PURPOSE - To visualize and quantify conventional outflow directly in its anatomic location.
METHODS - We obtained fluorescein canalograms in six porcine whole eyes and six porcine anterior segment cultures. Eyes were perfused with a constant pressure of 15 mmHg using media containing 0.017 mg/ml fluorescein. Flow patterns were visualized using a stereo dissecting microscope equipped for fluorescent imaging. Images were captured every 30 seconds for 20 minutes for time lapse analysis. Anterior chamber cultures were imaged again on day three of culture. Canalograms were first analyzed for filling time per quadrant. We then wrote a program to automatically compute focal flow fits for each macropixel and to detect convergent perilimbal flow patterns with macropixels grouped into 3 equal-radial width rings around the cornea. A generalized additive model was used to determine fluorescence changes of individual macropixels.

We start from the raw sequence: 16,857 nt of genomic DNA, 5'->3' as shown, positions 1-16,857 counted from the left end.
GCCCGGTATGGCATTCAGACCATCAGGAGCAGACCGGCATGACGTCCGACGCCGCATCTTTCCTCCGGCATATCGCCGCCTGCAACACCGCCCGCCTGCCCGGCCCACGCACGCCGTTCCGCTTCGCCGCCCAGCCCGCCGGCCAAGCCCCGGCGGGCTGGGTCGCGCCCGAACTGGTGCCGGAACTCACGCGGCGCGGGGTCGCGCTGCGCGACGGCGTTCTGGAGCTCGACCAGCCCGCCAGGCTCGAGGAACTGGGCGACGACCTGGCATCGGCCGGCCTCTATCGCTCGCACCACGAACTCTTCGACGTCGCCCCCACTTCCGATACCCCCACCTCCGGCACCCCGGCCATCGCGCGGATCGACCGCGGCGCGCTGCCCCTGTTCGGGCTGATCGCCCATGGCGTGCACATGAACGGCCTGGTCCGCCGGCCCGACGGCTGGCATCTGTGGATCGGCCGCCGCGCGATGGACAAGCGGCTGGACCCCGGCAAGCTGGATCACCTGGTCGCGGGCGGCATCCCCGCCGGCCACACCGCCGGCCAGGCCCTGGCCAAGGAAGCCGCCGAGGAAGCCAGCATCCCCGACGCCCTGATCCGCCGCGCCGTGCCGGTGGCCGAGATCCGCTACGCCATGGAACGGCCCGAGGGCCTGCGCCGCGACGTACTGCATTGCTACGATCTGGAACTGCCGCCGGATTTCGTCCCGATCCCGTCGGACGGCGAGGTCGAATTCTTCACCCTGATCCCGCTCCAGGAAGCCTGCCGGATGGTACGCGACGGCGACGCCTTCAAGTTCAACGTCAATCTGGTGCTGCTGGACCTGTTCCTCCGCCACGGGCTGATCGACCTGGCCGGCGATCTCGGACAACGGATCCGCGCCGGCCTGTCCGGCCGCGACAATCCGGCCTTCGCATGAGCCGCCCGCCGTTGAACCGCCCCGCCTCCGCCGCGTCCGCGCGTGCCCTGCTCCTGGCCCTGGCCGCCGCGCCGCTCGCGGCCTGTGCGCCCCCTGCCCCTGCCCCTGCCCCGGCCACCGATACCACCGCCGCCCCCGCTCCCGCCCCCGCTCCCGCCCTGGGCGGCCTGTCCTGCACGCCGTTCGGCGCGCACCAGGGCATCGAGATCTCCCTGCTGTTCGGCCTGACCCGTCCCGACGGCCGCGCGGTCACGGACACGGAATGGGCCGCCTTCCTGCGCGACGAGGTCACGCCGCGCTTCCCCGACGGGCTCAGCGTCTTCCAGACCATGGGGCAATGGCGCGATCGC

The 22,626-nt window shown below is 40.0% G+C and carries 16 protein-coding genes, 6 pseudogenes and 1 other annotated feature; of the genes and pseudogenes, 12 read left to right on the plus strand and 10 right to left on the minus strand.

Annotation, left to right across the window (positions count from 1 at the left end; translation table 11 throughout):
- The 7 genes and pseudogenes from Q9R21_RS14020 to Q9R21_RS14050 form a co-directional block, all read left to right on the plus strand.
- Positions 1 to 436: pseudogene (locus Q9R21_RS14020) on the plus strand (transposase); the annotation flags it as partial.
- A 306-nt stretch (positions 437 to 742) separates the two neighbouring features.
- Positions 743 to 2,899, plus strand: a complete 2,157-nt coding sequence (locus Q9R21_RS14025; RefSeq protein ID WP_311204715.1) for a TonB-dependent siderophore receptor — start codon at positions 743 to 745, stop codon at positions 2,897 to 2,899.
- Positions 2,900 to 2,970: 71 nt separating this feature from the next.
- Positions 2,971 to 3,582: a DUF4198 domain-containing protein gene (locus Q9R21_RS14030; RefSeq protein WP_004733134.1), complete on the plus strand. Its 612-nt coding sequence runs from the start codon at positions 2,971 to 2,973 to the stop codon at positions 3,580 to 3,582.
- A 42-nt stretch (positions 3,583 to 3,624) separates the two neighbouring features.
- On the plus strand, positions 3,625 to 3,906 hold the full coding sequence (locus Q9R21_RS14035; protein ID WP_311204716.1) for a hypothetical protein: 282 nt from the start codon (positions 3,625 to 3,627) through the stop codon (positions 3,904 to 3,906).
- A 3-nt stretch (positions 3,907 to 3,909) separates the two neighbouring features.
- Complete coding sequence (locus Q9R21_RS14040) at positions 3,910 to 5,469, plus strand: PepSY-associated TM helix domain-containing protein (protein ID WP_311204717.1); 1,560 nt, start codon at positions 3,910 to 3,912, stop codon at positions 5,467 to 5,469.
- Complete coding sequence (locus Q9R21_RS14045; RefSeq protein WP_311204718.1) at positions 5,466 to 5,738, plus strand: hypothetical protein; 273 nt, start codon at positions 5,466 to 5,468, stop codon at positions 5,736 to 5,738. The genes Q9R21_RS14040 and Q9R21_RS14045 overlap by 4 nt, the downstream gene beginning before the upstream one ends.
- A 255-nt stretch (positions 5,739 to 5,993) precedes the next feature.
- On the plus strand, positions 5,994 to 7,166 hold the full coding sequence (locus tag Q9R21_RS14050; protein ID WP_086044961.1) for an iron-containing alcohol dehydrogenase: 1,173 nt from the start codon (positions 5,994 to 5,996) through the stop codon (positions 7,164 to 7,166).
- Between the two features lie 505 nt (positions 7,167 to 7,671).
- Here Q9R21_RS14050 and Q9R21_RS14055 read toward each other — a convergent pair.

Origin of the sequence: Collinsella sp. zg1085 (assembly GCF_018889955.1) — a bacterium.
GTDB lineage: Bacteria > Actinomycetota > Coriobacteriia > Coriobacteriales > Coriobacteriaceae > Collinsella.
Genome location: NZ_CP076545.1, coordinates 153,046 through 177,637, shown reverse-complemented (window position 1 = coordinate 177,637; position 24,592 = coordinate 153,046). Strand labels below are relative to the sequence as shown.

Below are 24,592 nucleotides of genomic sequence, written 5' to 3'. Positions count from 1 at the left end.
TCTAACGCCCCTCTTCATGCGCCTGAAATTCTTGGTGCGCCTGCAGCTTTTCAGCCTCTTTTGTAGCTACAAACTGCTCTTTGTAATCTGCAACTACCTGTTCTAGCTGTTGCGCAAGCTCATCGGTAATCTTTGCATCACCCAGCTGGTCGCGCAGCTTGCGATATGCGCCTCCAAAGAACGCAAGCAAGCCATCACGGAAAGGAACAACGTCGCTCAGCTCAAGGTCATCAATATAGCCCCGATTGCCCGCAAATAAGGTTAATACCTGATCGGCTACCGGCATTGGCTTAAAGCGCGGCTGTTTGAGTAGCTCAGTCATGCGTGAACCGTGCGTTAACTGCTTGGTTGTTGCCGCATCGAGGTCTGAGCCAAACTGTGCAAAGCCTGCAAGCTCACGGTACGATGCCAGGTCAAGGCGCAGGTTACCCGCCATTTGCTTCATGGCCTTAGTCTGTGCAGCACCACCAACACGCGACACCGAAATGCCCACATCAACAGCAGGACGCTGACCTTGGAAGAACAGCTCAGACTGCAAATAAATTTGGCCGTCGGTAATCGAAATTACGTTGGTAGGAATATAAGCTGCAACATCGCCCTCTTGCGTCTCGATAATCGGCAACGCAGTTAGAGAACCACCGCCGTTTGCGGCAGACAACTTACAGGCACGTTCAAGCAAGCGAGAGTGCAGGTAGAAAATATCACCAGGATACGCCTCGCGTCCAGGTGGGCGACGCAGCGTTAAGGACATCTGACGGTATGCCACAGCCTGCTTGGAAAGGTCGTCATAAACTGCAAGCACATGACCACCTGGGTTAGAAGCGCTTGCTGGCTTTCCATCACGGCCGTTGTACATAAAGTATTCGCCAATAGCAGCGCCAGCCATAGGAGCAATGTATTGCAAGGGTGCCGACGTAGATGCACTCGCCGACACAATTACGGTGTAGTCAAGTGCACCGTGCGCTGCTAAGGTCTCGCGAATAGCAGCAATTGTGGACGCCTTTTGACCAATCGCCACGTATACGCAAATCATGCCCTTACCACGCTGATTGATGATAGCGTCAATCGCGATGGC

RESULTS - The resulting imaging algorithm deployed 1024 macropixels that were fit to determine maximum intensity and time to fill. These individual fits highlighted the focal flow function. In whole eyes, significantly faster flow was seen in the inferonasal (IN) and superonasal (SN) quadrants compared to the superotemporal (ST) and inferotemporal (IT) ones (p<0.05). In anterior chamber cultures, reduced flow on day 1 increased in all quadrants on day 3 except in IT (p<0.05). Perilimbal ring analysis uncovered convergent perilimbal flow.
CONCLUSIONS - An algorithm was developed that analyzes regional and circumferential outflow patterns. This algorithm found flow patterns that changed over time and differ in whole eyes and anterior segment cultures.